Manila avoids tough China talk at Asean


Host country the Philippines resists pressure by some bloc members to address Beijing’s military build-up in the contested South China Sea.

The Asean regional bloc wrapped up its annual summit on Saturday with host country the Philippines extending an olive branch to China over the contested South China Sea.

Manila resisted pressure from other bloc members to take a tougher line with Beijing as it grows increasingly assertive in pressing its claims in the contested waters.

Asean was expected to release a joint statement on Saturday but it was delayed.

Philippine President Rodrigo Duterte, the current chairman of the Association of Southeast Asian Nations, said he did not want any “trouble” with China and discussing its fortification of reclaimed islands in the South China Sea was useless.

“For those who are peace loving, just like me, I do not want trouble,” Duterte told a press conference when asked about the bloc’s response to China’s military build-up. “We never talk about anything about the build-up … It will be useless,” he said.

China is not member of the Asean, and did not attent the summit, but Chinese embassy representatives in Manila had sought to influence the content of the final statement by lobbying Philippine officials, two Asean diplomatic sources told Reuters.

Some bloc members had been pressing Manila to insert stronger wording about China’s military build-up, Reuters quoted unidentified Asean sources as saying.

Duterte said the issue was not raised during his discussions with other Asean leaders, although they were aiming for a code of conduct to be released “at the very least by the end of this year”.

But some Asean diplomats doubt China is sincere about agreeing to a set of rules.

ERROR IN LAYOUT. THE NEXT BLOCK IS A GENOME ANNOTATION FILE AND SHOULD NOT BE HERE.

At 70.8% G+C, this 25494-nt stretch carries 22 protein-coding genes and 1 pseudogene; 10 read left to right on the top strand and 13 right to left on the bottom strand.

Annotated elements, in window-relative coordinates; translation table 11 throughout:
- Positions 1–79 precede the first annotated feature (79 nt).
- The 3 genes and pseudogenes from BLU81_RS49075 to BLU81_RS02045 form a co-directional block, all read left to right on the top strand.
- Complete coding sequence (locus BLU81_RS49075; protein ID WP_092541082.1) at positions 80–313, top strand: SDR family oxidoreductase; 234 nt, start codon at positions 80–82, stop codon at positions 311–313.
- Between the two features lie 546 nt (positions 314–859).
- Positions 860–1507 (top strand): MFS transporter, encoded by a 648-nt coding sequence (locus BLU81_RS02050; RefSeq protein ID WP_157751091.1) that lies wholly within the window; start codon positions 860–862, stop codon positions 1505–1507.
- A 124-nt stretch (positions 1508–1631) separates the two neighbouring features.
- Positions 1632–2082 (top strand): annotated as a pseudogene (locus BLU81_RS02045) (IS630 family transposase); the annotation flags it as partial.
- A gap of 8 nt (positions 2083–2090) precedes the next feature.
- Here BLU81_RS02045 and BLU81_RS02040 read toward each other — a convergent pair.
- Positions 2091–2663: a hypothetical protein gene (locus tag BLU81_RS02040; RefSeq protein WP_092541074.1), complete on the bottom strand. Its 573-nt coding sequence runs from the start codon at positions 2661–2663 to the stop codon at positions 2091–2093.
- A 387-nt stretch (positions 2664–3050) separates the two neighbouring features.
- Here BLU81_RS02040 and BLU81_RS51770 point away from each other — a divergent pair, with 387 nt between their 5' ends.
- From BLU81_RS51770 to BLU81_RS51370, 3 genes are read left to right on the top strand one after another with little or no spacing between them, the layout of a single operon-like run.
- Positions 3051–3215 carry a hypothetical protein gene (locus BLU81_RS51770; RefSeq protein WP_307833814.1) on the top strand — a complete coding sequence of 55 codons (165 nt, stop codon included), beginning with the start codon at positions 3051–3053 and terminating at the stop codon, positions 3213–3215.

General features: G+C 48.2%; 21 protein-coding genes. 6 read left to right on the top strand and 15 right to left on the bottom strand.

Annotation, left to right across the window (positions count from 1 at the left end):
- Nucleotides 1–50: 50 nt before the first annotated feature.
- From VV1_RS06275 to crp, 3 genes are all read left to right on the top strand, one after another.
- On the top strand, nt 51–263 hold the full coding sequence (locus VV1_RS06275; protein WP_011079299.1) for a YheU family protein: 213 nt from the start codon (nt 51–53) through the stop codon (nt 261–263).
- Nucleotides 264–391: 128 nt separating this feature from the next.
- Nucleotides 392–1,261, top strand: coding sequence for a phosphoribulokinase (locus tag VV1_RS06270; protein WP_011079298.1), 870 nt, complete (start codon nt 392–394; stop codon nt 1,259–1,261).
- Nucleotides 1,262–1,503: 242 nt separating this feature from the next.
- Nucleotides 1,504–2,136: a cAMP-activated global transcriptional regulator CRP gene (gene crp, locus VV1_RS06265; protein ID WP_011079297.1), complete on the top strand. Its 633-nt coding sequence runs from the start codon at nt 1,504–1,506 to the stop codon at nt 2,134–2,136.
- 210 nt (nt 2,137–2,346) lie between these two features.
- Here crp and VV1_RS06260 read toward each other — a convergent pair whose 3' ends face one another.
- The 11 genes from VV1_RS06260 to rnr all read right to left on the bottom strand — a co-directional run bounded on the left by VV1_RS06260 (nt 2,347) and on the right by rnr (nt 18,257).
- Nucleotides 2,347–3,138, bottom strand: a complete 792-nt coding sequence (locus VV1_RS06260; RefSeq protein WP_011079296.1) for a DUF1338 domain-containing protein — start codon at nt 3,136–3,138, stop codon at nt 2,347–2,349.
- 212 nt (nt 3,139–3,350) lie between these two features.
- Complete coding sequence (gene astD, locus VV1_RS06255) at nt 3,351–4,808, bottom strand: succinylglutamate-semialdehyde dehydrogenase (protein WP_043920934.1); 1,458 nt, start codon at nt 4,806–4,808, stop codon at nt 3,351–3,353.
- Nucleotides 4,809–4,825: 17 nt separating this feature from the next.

In unusually direct comments for an Asean secretary general, Le Luong Minh on Thursday told Reuters the code needed to be legally binding to put a stop to “unilateral actions”, because a previous commitment to play fair had been ignored.

China has competing sovereignty claims in the South China Sea with the Philippines, Vietnam, Malaysia and Brunei. Taiwan also claims parts of the waterways.

In July last year, the Permanent Court of Arbitration ruled in Manila’s favour in a case it brought contesting Beijing’s claims.

Aileen Baviera, an Asia studies expert at the University of Philippines Diliman, noted the ruling applied to China, and the Philippines was a party to the case.

“It will likely be discussed between the two countries at an appropriate time. Whatever relevance other countries may draw from it, it is up to them to raise it with China,” he told the South China Morning Post.“On the other hand, the code of conduct is between Asean and China so that is on the formal agenda. So it’s not very necessary to raise the [ruling] in discussions.”

By Catherine Wong  and Kristin Huang



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